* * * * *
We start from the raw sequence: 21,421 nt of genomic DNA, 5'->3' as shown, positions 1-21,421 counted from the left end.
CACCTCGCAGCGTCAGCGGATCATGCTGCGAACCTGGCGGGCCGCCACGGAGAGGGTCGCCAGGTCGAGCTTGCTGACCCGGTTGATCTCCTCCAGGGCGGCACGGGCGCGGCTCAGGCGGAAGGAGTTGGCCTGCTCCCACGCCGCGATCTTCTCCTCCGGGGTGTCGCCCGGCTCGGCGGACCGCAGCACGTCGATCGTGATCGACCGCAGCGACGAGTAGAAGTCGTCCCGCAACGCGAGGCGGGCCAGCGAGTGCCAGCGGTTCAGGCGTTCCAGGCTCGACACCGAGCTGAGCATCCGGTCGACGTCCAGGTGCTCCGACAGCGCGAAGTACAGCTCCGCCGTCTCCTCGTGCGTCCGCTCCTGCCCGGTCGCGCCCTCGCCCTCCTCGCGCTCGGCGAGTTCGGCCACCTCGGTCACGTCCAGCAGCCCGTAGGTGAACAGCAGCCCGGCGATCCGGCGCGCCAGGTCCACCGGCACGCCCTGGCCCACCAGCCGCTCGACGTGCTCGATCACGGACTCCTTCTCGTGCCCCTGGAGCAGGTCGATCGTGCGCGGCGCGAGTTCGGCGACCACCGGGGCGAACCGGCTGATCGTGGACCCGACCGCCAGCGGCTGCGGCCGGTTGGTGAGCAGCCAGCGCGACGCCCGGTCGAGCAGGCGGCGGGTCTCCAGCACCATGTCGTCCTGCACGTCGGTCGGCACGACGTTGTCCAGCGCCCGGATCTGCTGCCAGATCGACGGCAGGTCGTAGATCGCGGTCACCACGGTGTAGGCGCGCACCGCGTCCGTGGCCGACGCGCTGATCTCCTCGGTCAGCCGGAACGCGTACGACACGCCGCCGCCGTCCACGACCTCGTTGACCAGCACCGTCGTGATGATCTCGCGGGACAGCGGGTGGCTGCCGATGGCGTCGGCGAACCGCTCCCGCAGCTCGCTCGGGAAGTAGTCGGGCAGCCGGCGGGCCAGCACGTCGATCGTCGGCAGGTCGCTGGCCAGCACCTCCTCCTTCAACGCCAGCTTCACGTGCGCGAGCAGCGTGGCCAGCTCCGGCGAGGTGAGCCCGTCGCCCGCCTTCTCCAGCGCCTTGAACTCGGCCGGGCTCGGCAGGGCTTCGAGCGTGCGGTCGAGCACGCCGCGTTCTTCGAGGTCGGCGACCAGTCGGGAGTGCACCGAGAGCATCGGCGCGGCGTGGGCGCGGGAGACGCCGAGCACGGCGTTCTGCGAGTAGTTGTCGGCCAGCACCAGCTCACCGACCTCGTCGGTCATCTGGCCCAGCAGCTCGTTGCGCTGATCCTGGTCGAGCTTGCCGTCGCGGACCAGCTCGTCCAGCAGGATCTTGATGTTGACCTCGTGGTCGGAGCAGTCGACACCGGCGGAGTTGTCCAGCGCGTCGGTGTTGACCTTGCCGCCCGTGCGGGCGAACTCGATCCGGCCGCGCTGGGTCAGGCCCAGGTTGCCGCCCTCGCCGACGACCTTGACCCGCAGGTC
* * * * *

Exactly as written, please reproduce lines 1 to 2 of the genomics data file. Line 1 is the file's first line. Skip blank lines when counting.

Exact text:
We start from the raw sequence: 21,421 nt of genomic DNA, 5'->3' as shown, positions 1-21,421 counted from the left end.
CACCTCGCAGCGTCAGCGGATCATGCTGCGAACCTGGCGGGCCGCCACGGAGAGGGTCGCCAGGTCGAGCTTGCTGACCCGGTTGATCTCCTCCAGGGCGGCACGGGCGCGGCTCAGGCGGAAGGAGTTGGCCTGCTCCCACGCCGCGATCTTCTCCTCCGGGGTGTCGCCCGGCTCGGCGGACCGCAGCACGTCGATCGTGATCGACCGCAGCGACGAGTAGAAGTCGTCCCGCAACGCGAGGCGGGCCAGCGAGTGCCAGCGGTTCAGGCGTTCCAGGCTCGACACCGAGCTGAGCATCCGGTCGACGTCCAGGTGCTCCGACAGCGCGAAGTACAGCTCCGCCGTCTCCTCGTGCGTCCGCTCCTGCCCGGTCGCGCCCTCGCCCTCCTCGCGCTCGGCGAGTTCGGCCACCTCGGTCACGTCCAGCAGCCCGTAGGTGAACAGCAGCCCGGCGATCCGGCGCGCCAGGTCCACCGGCACGCCCTGGCCCACCAGCCGCTCGACGTGCTCGATCACGGACTCCTTCTCGTGCCCCTGGAGCAGGTCGATCGTGCGCGGCGCGAGTTCGGCGACCACCGGGGCGAACCGGCTGATCGTGGACCCGACCGCCAGCGGCTGCGGCCGGTTGGTGAGCAGCCAGCGCGACGCCCGGTCGAGCAGGCGGCGGGTCTCCAGCACCATGTCGTCCTGCACGTCGGTCGGCACGACGTTGTCCAGCGCCCGGATCTGCTGCCAGATCGACGGCAGGTCGTAGATCGCGGTCACCACGGTGTAGGCGCGCACCGCGTCCGTGGCCGACGCGCTGATCTCCTCGGTCAGCCGGAACGCGTACGACACGCCGCCGCCGTCCACGACCTCGTTGACCAGCACCGTCGTGATGATCTCGCGGGACAGCGGGTGGCTGCCGATGGCGTCGGCGAACCGCTCCCGCAGCTCGCTCGGGAAGTAGTCGGGCAGCCGGCGGGCCAGCACGTCGATCGTCGGCAGGTCGCTGGCCAGCACCTCCTCCTTCAACGCCAGCTTCACGTGCGCGAGCAGCGTGGCCAGCTCCGGCGAGGTGAGCCCGTCGCCCGCCTTCTCCAGCGCCTTGAACTCGGCCGGGCTCGGCAGGGCTTCGAGCGTGCGGTCGAGCACGCCGCGTTCTTCGAGGTCGGCGACCAGTCGGGAGTGCACCGAGAGCATCGGCGCGGCGTGGGCGCGGGAGACGCCGAGCACGGCGTTCTGCGAGTAGTTGTCGGCCAGCACCAGCTCACCGACCTCGTCGGTCATCTGGCCCAGCAGCTCGTTGCGCTGATCCTGGTCGAGCTTGCCGTCGCGGACCAGCTCGTCCAGCAGGATCTTGATGTTGACCTCGTGGTCGGAGCAGTCGACACCGGCGGAGTTGTCCAGCGCGTCGGTGTTGACCTTGCCGCCCGTGCGGGCGAACTCGATCCGGCCGCGCTGGGTCAGGCCCAGGTTGCCGCCCTCGCCGACGACCTTGACCCGCAGGTC